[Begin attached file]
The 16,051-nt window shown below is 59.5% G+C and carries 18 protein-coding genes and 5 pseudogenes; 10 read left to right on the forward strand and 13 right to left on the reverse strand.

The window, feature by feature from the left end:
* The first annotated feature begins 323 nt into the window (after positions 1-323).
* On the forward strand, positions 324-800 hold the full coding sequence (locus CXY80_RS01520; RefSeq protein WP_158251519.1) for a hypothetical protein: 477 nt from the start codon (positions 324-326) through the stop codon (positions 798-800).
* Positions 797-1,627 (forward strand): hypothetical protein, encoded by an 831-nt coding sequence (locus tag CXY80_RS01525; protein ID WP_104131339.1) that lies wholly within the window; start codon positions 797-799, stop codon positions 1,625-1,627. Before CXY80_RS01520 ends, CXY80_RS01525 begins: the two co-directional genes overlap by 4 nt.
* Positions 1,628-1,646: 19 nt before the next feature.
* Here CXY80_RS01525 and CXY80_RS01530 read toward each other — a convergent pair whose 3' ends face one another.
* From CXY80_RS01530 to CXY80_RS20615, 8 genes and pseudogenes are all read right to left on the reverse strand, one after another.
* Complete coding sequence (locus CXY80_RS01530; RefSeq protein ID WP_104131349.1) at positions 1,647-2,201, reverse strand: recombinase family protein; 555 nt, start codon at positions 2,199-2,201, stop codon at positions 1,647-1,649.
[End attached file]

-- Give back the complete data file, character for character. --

The 16,051-nt window shown below is 59.5% G+C and carries 18 protein-coding genes and 5 pseudogenes; 10 read left to right on the forward strand and 13 right to left on the reverse strand.

The window, feature by feature from the left end:
* The first annotated feature begins 323 nt into the window (after positions 1-323).
* On the forward strand, positions 324-800 hold the full coding sequence (locus CXY80_RS01520; RefSeq protein WP_158251519.1) for a hypothetical protein: 477 nt from the start codon (positions 324-326) through the stop codon (positions 798-800).
* Positions 797-1,627 (forward strand): hypothetical protein, encoded by an 831-nt coding sequence (locus tag CXY80_RS01525; protein ID WP_104131339.1) that lies wholly within the window; start codon positions 797-799, stop codon positions 1,625-1,627. Before CXY80_RS01520 ends, CXY80_RS01525 begins: the two co-directional genes overlap by 4 nt.
* Positions 1,628-1,646: 19 nt before the next feature.
* Here CXY80_RS01525 and CXY80_RS01530 read toward each other — a convergent pair whose 3' ends face one another.
* From CXY80_RS01530 to CXY80_RS20615, 8 genes and pseudogenes are all read right to left on the reverse strand, one after another.
* Complete coding sequence (locus CXY80_RS01530; RefSeq protein ID WP_104131349.1) at positions 1,647-2,201, reverse strand: recombinase family protein; 555 nt, start codon at positions 2,199-2,201, stop codon at positions 1,647-1,649.